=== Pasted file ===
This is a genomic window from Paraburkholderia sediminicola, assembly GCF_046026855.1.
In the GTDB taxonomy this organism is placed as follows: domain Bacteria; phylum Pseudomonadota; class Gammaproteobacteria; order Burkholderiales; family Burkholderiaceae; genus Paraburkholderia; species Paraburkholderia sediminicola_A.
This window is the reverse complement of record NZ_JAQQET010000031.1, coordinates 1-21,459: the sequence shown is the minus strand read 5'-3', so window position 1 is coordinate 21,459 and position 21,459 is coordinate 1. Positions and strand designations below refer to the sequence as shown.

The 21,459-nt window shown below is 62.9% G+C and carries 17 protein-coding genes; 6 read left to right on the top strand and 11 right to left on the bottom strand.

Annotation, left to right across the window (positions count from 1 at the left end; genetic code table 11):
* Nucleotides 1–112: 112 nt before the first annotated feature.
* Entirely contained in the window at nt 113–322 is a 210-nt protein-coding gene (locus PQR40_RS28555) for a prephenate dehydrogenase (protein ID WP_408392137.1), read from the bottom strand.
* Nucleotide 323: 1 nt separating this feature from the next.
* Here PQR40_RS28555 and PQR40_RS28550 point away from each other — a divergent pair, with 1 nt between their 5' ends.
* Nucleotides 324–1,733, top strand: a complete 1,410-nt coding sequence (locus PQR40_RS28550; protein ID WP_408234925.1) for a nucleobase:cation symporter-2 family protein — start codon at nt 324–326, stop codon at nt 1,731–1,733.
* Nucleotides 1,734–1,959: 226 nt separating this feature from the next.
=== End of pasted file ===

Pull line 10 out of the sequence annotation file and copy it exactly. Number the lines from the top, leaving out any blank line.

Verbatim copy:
* Nucleotides 324–1,733, top strand: a complete 1,410-nt coding sequence (locus PQR40_RS28550; protein ID WP_408234925.1) for a nucleobase:cation symporter-2 family protein — start codon at nt 324–326, stop codon at nt 1,731–1,733.